James was a popular speaker at the annual memorial services hosted by our sister club Marilyn Remembered in Los Angeles, including the fiftieth anniversary of her death in 2012. Many fans have spoken fondly of their personal encounters with this gentle, approachable man. Set apart by visual elegance and a genuine enthusiasm, Monroe: A Life in Pictures remains a classic of its kind. If you don’t have a copy it can still be found online or in used bookstores, earning a rightful place in every fan’s library, and all our hearts.
The question of whether or not Marilyn had plastic surgery has long been controversial. Over at Immortal Marilyn, Marijane Gray sets the record straight.
“The truth of it is that Marilyn had extremely minimal work done- so minimal that it’s undetectable in before and after photos, so minimal that when her chin implant was reabsorbed it didn’t alter her stunning face in any perceptible way. However, even if every single claim of plastic surgery were true, it does not diminish Marilyn’s remarkable beauty … Let us appreciate her for how she chose to look without picking apart what was natural and what may have been enhanced, and let us stop trying to assuage our own insecurities by feasting on the flaws, real or imagined, of other women.”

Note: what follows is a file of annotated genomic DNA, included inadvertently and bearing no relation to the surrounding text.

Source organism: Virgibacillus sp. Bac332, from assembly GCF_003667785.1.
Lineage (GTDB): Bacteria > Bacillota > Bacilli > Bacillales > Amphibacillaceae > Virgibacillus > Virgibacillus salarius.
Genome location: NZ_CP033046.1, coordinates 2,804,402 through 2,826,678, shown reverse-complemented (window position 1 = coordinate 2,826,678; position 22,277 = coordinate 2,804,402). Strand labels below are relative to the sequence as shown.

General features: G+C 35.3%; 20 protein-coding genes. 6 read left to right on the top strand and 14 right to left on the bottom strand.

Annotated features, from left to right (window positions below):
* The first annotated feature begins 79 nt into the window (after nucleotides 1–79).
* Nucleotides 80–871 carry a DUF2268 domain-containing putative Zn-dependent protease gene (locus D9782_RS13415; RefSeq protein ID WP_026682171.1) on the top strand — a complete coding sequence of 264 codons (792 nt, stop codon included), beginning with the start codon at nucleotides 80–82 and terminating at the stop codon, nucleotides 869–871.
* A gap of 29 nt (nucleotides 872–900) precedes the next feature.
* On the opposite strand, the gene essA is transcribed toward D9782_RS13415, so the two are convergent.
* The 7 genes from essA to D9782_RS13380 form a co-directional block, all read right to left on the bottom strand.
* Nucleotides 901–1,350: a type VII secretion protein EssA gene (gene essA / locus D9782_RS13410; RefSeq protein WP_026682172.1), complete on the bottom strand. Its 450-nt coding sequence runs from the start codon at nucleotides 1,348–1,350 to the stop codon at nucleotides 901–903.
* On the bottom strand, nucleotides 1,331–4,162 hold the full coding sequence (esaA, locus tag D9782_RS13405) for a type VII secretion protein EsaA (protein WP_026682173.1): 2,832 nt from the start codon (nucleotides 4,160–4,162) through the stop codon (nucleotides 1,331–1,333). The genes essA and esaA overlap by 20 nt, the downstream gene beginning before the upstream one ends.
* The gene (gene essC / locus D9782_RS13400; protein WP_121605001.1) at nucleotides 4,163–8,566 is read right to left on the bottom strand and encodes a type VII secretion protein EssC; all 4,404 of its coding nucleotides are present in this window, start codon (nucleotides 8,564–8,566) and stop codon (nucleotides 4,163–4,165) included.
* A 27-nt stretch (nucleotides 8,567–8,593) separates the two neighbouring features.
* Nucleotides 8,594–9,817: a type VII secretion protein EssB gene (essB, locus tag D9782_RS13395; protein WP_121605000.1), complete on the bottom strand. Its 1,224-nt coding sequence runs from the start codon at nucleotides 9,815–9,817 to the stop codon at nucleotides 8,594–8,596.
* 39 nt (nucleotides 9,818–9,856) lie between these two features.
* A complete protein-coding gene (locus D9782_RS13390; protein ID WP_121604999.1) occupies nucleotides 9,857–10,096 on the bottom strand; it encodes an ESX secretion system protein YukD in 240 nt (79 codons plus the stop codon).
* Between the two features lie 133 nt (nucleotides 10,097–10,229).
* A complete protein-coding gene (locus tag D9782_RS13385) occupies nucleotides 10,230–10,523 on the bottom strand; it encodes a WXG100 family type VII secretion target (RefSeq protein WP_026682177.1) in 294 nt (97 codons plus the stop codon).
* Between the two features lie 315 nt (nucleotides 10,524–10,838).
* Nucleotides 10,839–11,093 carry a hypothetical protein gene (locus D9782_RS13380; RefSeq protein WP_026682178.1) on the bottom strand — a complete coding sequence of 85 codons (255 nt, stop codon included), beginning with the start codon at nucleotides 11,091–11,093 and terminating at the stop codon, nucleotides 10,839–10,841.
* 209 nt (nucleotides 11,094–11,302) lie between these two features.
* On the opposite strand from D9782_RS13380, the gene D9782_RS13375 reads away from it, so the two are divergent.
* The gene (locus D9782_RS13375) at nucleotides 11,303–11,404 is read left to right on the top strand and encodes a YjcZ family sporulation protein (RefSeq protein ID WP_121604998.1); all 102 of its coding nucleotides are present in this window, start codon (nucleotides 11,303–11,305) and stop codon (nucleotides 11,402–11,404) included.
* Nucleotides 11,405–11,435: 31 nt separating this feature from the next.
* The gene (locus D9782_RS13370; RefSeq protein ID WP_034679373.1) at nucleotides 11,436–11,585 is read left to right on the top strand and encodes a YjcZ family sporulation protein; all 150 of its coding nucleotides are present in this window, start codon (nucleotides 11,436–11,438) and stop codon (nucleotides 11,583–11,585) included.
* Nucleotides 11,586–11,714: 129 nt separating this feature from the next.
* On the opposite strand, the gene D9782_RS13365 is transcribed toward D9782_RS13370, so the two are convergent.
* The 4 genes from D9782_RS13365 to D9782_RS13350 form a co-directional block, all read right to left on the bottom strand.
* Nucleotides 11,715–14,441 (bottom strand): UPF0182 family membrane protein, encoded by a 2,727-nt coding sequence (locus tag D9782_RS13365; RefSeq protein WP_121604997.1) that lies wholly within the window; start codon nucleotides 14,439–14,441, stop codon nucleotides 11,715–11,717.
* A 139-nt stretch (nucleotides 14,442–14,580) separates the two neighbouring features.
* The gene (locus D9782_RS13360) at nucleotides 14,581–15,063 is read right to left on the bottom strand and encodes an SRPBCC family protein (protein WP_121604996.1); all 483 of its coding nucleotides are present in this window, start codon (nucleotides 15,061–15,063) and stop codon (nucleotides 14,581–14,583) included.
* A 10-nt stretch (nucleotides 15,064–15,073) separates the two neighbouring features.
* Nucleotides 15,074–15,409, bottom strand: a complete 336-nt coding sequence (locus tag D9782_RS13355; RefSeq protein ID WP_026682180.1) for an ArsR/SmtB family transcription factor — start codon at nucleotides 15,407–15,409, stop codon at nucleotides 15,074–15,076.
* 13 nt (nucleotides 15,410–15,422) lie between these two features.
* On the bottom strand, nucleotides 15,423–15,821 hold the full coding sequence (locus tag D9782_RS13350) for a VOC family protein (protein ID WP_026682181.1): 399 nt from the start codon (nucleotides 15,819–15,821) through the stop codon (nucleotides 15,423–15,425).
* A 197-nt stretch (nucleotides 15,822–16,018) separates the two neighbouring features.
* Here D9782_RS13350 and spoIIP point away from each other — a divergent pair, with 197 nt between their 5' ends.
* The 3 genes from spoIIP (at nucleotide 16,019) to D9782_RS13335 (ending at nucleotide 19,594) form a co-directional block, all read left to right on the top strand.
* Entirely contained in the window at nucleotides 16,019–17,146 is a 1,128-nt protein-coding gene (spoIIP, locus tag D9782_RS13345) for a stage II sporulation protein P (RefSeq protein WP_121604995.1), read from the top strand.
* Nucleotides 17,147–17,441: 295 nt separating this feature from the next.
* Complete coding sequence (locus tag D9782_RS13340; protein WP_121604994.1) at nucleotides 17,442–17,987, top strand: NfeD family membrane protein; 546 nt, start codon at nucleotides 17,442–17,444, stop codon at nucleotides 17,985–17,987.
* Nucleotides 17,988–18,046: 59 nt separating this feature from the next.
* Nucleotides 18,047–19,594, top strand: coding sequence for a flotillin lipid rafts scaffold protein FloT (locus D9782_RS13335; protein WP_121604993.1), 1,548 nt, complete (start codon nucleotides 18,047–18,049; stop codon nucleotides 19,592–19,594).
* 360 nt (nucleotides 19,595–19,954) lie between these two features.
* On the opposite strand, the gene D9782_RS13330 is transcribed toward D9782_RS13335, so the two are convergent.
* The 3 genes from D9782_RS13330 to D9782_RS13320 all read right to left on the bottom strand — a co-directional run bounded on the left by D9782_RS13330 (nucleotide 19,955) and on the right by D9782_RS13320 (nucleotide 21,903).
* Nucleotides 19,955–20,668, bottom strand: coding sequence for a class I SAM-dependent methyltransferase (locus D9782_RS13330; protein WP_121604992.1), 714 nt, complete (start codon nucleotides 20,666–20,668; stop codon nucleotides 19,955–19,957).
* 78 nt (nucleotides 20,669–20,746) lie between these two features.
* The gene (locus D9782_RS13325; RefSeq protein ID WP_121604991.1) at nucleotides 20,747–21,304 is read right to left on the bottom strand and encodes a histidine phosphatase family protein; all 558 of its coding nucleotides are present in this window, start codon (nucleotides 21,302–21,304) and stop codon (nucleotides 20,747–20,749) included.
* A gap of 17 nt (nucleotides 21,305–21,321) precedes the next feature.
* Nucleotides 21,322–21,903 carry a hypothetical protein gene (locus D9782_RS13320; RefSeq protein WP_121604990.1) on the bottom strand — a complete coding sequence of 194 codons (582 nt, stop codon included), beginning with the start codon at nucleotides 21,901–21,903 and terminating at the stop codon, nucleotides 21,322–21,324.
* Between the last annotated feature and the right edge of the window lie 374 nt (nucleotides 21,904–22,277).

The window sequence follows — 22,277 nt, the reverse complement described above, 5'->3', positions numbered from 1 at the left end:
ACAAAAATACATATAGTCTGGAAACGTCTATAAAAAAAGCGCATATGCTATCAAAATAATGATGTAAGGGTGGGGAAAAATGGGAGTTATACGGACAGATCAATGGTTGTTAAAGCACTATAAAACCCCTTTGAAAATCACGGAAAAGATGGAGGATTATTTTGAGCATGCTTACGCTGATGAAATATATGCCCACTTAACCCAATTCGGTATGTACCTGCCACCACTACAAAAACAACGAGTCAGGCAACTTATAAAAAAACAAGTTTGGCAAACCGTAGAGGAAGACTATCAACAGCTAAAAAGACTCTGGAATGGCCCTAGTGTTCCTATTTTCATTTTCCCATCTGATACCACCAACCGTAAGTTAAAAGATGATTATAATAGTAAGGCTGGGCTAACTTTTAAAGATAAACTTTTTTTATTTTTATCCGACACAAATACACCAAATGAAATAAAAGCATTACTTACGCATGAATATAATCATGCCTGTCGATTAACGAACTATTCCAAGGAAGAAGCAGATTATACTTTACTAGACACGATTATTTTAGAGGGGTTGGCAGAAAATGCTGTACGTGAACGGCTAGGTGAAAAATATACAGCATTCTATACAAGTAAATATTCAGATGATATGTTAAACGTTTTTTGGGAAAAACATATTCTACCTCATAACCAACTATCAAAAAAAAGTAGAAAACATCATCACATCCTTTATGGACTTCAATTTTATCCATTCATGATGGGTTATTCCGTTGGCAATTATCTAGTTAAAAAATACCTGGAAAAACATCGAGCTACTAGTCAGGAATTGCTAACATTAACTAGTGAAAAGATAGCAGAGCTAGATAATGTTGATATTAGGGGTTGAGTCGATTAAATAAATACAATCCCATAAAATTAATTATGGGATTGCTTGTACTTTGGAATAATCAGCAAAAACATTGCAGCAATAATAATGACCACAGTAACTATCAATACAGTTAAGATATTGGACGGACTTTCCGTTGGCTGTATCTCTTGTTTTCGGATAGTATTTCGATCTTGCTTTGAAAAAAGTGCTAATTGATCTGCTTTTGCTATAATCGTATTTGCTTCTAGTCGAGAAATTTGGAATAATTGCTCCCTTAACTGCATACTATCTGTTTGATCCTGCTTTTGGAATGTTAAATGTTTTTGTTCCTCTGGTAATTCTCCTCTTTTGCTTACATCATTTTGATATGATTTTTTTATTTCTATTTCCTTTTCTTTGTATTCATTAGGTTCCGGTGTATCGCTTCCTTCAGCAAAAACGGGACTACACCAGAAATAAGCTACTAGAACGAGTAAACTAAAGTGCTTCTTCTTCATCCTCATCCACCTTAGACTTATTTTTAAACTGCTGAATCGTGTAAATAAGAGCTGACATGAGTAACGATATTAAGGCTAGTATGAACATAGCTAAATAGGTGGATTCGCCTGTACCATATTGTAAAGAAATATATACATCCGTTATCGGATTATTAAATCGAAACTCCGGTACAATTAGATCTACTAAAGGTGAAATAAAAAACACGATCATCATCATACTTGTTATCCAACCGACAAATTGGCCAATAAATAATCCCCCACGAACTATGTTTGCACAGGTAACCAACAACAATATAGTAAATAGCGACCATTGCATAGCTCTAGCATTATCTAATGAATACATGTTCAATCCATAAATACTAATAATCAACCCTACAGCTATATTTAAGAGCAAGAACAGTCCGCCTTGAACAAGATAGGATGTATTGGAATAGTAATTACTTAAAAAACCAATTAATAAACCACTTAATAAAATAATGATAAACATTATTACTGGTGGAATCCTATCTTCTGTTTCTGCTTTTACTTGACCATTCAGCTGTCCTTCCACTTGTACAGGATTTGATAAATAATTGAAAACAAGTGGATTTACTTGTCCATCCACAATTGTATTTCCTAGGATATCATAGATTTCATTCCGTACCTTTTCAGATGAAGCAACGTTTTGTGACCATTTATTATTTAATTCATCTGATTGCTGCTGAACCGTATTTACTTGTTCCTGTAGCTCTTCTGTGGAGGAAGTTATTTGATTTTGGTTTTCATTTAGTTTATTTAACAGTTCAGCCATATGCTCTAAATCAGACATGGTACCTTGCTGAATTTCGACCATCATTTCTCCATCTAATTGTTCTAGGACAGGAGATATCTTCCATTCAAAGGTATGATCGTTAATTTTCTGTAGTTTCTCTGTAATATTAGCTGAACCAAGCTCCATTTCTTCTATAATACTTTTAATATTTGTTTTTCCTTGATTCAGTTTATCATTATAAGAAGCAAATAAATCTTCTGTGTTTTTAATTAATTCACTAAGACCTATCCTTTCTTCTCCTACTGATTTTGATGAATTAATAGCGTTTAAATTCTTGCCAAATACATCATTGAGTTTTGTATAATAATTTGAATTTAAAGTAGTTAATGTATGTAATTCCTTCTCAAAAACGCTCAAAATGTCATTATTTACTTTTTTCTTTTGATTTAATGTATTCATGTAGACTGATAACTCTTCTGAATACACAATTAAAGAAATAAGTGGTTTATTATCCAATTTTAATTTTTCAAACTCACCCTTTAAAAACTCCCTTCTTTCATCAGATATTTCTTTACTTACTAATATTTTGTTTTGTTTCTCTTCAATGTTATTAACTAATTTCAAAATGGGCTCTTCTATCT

Elizabeth Winder, author of Marilyn in Manhattan: Her Year of Joy – published today – has spoken to Immortal Marilyn about the different side of MM that she hopes her readers will discover.
“I wish they knew that Marilyn was funny– I don’t mean the witty media quips but that warm-hearted kind of funny that makes you smile and want to hug someone. I wish they knew that Marilyn actually read Ulysses and didn’t just pose with it. I wish they knew that as a starving model she spent her money on books instead of food. I could go on and on– that’s why I wrote Marilyn in Manhattan– I totally fell in love with her!”